Game Development Reference
In-Depth Information
Okay, so now that you know how this code is working, why is it working so badly? When you tested the
program, you might have noticed a few big problems:
The movement of the lh]uan object is jittery.
When you press one of the arrow keys, there's a slight delay before the lh]uan object starts
moving.
You can move the lh]uan object in only one axis (t or u) at a time. You can move the lh]uan
object left and right, or up and down, but not diagonally. Try pressing both the up arrow and
the left arrow at the same time; it just moves the lh]uan object in the direction of whichever
key you pressed last. How can you move the lh]uan object on the diagonal?
These problems are due to your computer keyboard's key buffer . When you press a key on the
keyboard, the keyboard tells the computer that the key has been pressed down only once; it doesn't
know whether the key is being held down . The computer's operating system has a key repeat feature
built into it that resends the GAU[@KSJ event at regular intervals, however. The key repeat is needed
for word processors, for example, so that you can hold down a key to repeat a character on the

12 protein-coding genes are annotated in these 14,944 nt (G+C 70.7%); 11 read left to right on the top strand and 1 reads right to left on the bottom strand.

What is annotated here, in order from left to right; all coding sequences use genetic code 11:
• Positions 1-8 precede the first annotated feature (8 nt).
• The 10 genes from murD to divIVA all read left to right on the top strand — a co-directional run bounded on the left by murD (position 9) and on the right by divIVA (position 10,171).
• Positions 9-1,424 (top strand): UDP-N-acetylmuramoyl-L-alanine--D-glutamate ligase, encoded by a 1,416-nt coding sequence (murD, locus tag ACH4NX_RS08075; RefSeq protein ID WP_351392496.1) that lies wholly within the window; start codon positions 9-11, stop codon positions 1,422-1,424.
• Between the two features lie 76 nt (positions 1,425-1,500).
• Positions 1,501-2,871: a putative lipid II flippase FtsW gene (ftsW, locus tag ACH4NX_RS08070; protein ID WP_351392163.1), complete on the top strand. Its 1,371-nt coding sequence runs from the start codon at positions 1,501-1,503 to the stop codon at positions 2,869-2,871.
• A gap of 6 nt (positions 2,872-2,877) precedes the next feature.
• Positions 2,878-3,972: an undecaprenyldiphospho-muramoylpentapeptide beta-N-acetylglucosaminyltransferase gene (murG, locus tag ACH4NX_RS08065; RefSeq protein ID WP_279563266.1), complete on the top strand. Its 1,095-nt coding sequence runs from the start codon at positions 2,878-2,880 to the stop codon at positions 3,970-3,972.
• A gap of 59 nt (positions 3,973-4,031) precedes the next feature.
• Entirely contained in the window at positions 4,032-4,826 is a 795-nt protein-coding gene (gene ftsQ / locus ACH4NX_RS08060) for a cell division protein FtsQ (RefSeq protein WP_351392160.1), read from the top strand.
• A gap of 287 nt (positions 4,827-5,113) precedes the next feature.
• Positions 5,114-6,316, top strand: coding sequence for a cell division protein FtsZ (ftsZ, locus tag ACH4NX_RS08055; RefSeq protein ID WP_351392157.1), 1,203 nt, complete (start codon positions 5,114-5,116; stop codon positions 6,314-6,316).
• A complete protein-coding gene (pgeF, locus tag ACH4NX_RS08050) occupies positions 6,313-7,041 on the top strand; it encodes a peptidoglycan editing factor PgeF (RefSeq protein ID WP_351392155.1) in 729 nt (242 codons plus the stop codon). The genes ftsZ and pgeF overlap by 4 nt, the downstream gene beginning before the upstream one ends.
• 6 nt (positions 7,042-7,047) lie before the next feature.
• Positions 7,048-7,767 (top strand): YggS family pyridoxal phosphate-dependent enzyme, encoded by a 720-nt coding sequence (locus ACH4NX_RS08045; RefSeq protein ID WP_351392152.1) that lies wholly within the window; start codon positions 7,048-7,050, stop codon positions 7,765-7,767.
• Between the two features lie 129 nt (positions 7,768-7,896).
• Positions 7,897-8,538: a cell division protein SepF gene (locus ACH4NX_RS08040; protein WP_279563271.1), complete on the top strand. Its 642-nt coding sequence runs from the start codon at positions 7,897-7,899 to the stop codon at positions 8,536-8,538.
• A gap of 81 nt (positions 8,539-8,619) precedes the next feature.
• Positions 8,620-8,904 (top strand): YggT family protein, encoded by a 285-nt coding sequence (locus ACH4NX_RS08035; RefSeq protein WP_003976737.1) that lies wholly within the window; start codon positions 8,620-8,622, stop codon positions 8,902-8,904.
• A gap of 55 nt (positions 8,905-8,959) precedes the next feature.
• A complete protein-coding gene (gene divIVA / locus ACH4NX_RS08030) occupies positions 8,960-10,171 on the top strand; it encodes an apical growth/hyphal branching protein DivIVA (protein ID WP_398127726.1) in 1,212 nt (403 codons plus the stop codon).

screen. You don't have any control over how the key repeat runs, and the result with a Flash game is
the jittery movement you see on the stage.
To solve this problem, you need to work around the key buffer so the keys don't directly move the
object. You can use the keys to determine the object's direction and speed, but you need to find
another way to actually move the object.
Controlling the keyboard—the right way!
Now that you know how AS3.0 can find out which keys you're pressing, you can use this same basic
system to refine the keyboard control program.
There's a lot of new stuff here, so don't panic! I'll break everything down step by step once you have
the program running to show you exactly how it works. But for now, here's a quick summary of what
you need to do:
You have to import AS3.0's Arajp class so that you can use its AJPAN[BN=IA property.
You have to create two new variables: rt and ru. These variables will store the vertical and
horizontal velocities of the object.
You'll change the kjGau@ksj event handler so it no longer changes the position of the lh]uan
object. Instead, it updates the rt and ru variables with the speed and direction that the object
should move in.
You have to add an event handler called kjGauQl. Its job is to detect when the arrow keys are
released. When they are, it sets the lh]uan object's speed to ,.
You'll create a new event handler called kjAjpanBn]ia that uses the rt and ru variables to
actually move the lh]uan.
Finally, you'll set the FLA file's frame rate to 30 frames per second so the lh]uan object will
move smoothly.
 
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